We were honored to present Hunter with a Mossberg 500 Turkey in 12 gauge sponsored by the National Wild Turkey Federation and appreciate Kalie’s father taking the initiative to purchase her a Georgia Lifetime Sportsman’s License when she was younger.
Be A Mentor
With the staggering declines in hunting participation across the country, conserving hunters may be our most important duty as sportsmen and women. As hunters, we understand hunting’s many values. Everyday we cross paths with people interested in hunting who don’t know where to get started. The rewards of mentorship are obvious in each of these mentor and mentee stories, and we hope these stories inspire you to take some time to mentor a new hunter this coming season.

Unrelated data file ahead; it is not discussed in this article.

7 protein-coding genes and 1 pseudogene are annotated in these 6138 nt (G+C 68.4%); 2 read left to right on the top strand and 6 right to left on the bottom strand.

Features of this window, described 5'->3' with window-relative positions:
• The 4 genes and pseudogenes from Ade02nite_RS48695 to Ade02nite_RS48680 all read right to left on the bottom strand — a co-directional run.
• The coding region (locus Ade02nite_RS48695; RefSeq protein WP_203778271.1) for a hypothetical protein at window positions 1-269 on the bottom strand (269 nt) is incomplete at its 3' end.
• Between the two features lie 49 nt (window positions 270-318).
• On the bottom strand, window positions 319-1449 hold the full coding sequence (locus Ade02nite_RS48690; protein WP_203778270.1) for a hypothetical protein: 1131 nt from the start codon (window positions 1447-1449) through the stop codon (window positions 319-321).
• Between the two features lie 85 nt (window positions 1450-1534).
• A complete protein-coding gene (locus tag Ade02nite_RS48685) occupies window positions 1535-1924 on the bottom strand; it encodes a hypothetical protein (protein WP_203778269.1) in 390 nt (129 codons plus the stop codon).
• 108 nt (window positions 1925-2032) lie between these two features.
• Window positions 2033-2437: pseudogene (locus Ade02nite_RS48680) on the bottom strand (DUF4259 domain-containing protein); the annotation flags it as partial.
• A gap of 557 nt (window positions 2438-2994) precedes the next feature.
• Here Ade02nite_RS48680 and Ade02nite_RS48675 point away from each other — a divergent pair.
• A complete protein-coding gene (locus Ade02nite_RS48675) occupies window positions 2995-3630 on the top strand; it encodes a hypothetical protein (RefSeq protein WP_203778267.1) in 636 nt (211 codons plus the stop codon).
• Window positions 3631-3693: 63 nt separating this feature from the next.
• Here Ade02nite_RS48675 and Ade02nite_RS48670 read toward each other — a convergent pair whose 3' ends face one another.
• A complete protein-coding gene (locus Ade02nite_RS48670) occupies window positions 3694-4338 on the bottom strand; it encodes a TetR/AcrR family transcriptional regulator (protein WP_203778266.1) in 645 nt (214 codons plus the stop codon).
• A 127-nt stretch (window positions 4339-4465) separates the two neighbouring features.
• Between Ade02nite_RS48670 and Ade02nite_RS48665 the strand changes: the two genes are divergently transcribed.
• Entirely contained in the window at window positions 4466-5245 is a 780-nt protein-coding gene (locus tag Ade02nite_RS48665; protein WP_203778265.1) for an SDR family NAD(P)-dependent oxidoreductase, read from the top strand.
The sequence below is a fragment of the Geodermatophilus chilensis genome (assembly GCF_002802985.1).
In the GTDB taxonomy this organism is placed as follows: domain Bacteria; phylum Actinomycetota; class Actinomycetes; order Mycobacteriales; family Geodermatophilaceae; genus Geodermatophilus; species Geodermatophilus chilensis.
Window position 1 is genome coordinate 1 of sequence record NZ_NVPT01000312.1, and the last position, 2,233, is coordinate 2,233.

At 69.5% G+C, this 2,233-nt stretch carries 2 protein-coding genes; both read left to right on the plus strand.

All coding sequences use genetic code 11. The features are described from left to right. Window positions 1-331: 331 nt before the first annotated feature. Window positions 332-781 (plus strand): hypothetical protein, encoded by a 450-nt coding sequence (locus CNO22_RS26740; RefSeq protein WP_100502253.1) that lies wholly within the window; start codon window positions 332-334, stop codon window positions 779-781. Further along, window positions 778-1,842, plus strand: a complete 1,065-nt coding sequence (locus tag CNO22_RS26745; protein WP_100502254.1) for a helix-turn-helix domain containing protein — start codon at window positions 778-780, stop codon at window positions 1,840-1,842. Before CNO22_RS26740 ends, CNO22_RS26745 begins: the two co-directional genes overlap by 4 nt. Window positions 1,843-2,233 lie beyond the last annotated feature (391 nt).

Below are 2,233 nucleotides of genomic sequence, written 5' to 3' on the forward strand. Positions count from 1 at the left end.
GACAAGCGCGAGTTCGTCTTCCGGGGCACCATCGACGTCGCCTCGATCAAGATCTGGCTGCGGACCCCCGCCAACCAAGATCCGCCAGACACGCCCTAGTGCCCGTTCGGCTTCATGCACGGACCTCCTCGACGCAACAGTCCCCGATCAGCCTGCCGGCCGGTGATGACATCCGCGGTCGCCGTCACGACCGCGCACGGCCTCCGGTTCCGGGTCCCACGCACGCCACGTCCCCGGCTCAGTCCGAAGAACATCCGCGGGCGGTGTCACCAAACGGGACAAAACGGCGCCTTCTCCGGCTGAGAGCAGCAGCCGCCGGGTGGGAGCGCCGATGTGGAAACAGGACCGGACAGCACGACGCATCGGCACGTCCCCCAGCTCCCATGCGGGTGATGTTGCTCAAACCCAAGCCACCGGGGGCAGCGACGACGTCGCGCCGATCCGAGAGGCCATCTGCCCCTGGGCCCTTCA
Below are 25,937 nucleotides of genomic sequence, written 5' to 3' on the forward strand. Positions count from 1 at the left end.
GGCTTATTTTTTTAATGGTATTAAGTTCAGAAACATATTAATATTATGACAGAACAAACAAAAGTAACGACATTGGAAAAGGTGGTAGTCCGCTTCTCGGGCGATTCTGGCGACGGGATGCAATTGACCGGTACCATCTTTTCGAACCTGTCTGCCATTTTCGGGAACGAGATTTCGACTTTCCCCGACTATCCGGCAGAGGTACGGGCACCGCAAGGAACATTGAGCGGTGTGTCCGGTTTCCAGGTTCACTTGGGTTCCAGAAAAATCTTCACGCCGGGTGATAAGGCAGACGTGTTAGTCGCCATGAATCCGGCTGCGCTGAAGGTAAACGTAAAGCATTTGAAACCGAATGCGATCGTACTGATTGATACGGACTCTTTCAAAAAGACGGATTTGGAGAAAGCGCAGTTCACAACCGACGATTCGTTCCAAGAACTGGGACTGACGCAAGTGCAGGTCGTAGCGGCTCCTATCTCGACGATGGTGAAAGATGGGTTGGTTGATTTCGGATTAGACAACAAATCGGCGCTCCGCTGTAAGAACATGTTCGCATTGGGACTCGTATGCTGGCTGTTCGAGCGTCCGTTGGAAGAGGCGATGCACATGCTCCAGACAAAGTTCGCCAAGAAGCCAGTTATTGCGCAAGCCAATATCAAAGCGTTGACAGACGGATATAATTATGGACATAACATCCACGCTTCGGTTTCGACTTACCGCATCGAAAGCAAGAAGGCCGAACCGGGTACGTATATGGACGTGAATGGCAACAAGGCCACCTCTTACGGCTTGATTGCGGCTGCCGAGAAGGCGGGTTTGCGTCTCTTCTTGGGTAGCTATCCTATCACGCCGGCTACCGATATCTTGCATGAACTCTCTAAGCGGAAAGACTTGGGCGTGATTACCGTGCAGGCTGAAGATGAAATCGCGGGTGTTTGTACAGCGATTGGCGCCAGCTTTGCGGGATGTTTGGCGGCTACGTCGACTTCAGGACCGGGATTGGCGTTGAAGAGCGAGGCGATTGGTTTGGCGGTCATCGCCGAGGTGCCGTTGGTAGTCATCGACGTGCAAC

Be on the lookout for the announcement of this year’s competition in August for your chance to enter to be recognized as a 2019 Mentor of the Year and win great prizes!
For more information, mentor stories and photos visit www.gon.com/mentor.
About the Authors: Charles Evans is employed by the Georgia Wildlife Federation as the Georgia R3 Coordinator and works to increase hunting participation in Georgia. Hank Forester is the Hunting Heritage Programs Manager for the Quality Deer Management Association and serves as the Chair of the Georgia Mentor Committee that created this competition.